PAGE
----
Efficiency: Sometimes More is Less

Listeners of the Radiolab podcast might recall an episode earlier this year about how the stock market works.  For those who do not listen, Vice’s Motherboard blog  (URL below) provides a handy catch-up.

The advent of High Frequency Trading (HFT) has the potential for extreme market disruption, as the world witnessed on May 6, 2010.  A mutual fund firm out of Kansas placed a large sell order for a particular security, and HFTs–which can conduct billions of transactions in a single day–precipitated a “Flash Crash” wherein the Dow dropped by almost 1000 points, the largest intraday loss in history.The HFT algorithms, which were unable to distinguish between an impending crash and a large, one-off order, began automatically selling and buying back securities at volumes and prices that  had no real basis in the market.


Some European countries have responded to the advent of High Frequency Trading by introducing the one thing that is sure to cause “friction” in an otherwise “efficient” process–a tax.  Both the French and Italian governments have passed laws that tax acquisitions and dispositions of covered securities in an attempt to reduce the effect of high frequency trading, but it is questionable whether such a thing would ever happen in the United States.  The idea is basically that instead of opting to conduct millions of trades to exploit price differences of as little as $0.0001, traders will balk at the additional tax liability and record-keeping burden that attaches to each exchange.  Even Americans, who may trade in American Depository Receipts (essentially securities that represent shares traded in French or Italian markets) will pay taxes to these foreign governments in the form of fees that are passed on to them from the in-country subcustodians.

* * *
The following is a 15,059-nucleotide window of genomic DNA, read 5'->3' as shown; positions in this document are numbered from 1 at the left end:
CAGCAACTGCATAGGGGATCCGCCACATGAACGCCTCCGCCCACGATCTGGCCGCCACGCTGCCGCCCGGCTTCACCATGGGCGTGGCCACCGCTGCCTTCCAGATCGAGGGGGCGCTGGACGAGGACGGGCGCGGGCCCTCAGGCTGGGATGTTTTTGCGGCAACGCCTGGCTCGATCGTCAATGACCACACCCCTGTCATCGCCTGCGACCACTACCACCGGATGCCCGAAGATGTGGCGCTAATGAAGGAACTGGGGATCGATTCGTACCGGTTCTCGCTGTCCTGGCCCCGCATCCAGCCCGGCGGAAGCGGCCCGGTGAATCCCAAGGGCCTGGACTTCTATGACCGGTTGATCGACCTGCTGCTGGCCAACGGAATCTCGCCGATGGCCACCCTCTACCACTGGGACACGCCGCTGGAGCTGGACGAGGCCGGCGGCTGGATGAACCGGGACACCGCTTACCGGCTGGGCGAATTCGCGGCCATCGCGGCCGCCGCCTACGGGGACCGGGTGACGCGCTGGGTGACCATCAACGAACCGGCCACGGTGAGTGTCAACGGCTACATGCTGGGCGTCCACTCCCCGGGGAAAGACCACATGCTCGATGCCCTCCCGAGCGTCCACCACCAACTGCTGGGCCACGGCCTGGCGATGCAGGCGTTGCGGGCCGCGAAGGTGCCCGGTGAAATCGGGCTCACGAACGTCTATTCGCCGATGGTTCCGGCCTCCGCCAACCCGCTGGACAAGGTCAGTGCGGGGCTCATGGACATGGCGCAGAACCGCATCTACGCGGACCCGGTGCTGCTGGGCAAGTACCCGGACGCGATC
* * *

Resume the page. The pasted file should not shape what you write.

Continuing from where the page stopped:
Given Americans’ typical aversion to new taxes, what are our options?  The SEC has partially responded by introducing rules against fraudulent trading, which can provide an after-the-fact enforcement of rules designed to prohibit such practices, but the additional time and expense of conducting investigations and prosecutions renders it a slower and less effective (?) method of deterring high frequency trading.


What do you think are the best ways to approach the problem?  SEC rule-making? Levying a transaction tax?  Or is it even a problem, given that some proponents believe that high frequency trading provides liquidity to the market?



Mother Jones Article (includes Radiolab podcast):



SEC Findings Regarding the Flash Crash:



Information on the Italian Transaction Tax:


High Frequency Trading:



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